India Bourke is an environment writer and editorial assistant at the New Statesman.

Photo: Getty
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Ann Summers can’t claim to empower women when it is teaming up with Pornhub

This is not about mutual sexual fulfilment, it is about eroticising women’s pain. 

I can’t understand why erotic retailers like Ann Summers have persisted into the twenty-first century. The store claims to be “sexy, daring, provocative and naughty”, and somewhat predictably positions itself as empowering for women. As a feminist of the unfashionable type, I can’t help but be suspicious of any form of sexual liberation that can be bought or sold.

And yet, I’d never really thought of Ann Summers as being particularly threatening to the rights of women, more just a faintly depressing reflection of heteronormativity. This changed when I saw they’d teamed-up with Pornhub. The website is reputedly the largest purveyor of online pornography in the world. Pornhub guidelines state that content flagged as  “illegal, unlawful, harassing, harmful, offensive” will be removed. Nonetheless, the site still contains simulated incest and rape with some of the more easily published film titles including “Exploited Teen Asia” (236 million views) and “How to sexually harass your secretary properly” (10.5 million views.)  With campaigns such as #metoo and #timesup are sweeping social media, it seems bizarre that a high street brand would not consider Pornhub merchandise as toxic.

Society is still bound by taboos: our hyper-sexual society glossy magazines like Teen Vogue offer girls tips on receiving anal sex, while advice on pleasuring women is notably rare. As an unabashed wanker, I find it baffling that in the year that largely female audiences queued to watch Fifty Shades Darker, a survey revealed that 20 per cent of U.S. women have never masturbated. It is an odd truth that in our apparently open society, any criticism of pornography or sexual practices is shut down as illiberal. 

Guardian-reading men who wring their hands about Fair Trade coffee will passionately defend the right to view women being abused on film. Conservative men who make claims about morals and marriage are aroused by images that in any other setting would be considered abuse. Pornography is not only misogynistic, but the tropes and language are often also racist. In what other context would racist slurs and scenarios be acceptable?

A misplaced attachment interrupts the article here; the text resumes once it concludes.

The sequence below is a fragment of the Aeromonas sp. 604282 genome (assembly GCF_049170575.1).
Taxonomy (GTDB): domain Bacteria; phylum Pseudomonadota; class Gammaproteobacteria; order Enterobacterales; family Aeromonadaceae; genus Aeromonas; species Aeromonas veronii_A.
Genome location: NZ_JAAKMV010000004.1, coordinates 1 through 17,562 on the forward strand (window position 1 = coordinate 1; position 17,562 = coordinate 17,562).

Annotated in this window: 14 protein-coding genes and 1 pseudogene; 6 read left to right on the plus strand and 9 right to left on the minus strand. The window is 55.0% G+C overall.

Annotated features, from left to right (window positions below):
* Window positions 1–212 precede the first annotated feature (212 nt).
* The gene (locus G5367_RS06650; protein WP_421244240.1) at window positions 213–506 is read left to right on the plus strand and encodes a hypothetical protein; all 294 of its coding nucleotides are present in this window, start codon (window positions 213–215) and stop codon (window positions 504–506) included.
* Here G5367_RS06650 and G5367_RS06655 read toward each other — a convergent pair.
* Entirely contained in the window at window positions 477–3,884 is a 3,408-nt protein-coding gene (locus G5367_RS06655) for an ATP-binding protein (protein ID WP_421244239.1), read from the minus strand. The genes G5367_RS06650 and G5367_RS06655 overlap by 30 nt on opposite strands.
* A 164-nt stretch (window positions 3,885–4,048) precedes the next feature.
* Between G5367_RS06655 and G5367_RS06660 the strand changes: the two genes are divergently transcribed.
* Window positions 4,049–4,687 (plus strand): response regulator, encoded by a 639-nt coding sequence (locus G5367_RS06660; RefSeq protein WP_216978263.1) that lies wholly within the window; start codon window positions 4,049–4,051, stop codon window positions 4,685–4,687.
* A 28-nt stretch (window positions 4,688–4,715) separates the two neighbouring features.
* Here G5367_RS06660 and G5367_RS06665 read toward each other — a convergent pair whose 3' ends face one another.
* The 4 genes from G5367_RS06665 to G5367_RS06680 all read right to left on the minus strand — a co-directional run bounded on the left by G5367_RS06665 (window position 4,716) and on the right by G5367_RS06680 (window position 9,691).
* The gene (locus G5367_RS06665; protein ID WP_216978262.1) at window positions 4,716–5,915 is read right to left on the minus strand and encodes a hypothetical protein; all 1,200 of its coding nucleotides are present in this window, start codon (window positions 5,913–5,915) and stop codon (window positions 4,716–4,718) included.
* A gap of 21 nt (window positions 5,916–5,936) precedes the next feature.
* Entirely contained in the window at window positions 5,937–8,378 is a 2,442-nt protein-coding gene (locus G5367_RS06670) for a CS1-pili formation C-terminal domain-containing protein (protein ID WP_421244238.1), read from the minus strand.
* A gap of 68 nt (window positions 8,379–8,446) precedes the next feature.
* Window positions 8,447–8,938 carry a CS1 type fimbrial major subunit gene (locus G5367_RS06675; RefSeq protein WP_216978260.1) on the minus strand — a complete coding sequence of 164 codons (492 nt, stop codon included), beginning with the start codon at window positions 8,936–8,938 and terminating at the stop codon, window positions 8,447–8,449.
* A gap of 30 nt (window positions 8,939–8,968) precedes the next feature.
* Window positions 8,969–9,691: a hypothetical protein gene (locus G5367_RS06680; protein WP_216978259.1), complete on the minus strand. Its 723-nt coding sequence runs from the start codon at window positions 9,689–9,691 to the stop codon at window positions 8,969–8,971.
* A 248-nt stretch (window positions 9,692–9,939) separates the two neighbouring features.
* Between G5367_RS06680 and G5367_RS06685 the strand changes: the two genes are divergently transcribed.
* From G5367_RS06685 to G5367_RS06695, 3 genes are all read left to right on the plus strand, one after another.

I have no doubt that some reading this will be burning to point out that feminist pornography exists. In name of course it does, but then again, Theresa May calls herself a feminist when it suits. Whether you believe feminist pornography is either possible or desirable, it is worth remembering that what is marketed as such comprises a tiny portion of the market. This won’t make me popular, but it is worth remembering feminism is not about celebrating every choice a woman makes – it is about analysing the social context in which choices are made. Furthermore, that some women also watch porn is evidence of how patriarchy shapes our desire, not that pornography is woman-friendly.  

Ann Summers parts the net curtains of nation’s suburban bedrooms and offers a glimpse into our peccadillos and preferences. That a mainstream high street retailer blithely offers guidance on hair-pulling, whipping and clamps, as well as a full range of Pornhub branded products is disturbing. This is not about women’s empowerment or mutual sexual fulfilment, it is about eroticising women’s pain. 

We are living in a world saturated with images of women and girls suffering; to pretend that there is no connection between pornography and the four-in-ten teenage girls who say they have been coerced into sex acts is naive in the extreme. For too long the state claimed that violence in the home was a domestic matter. Women and girls are now facing an epidemic of sexual violence behind bedroom doors and it is not a private matter. We need to ask ourselves which matters more: the sexual rights of men or the human rights of women?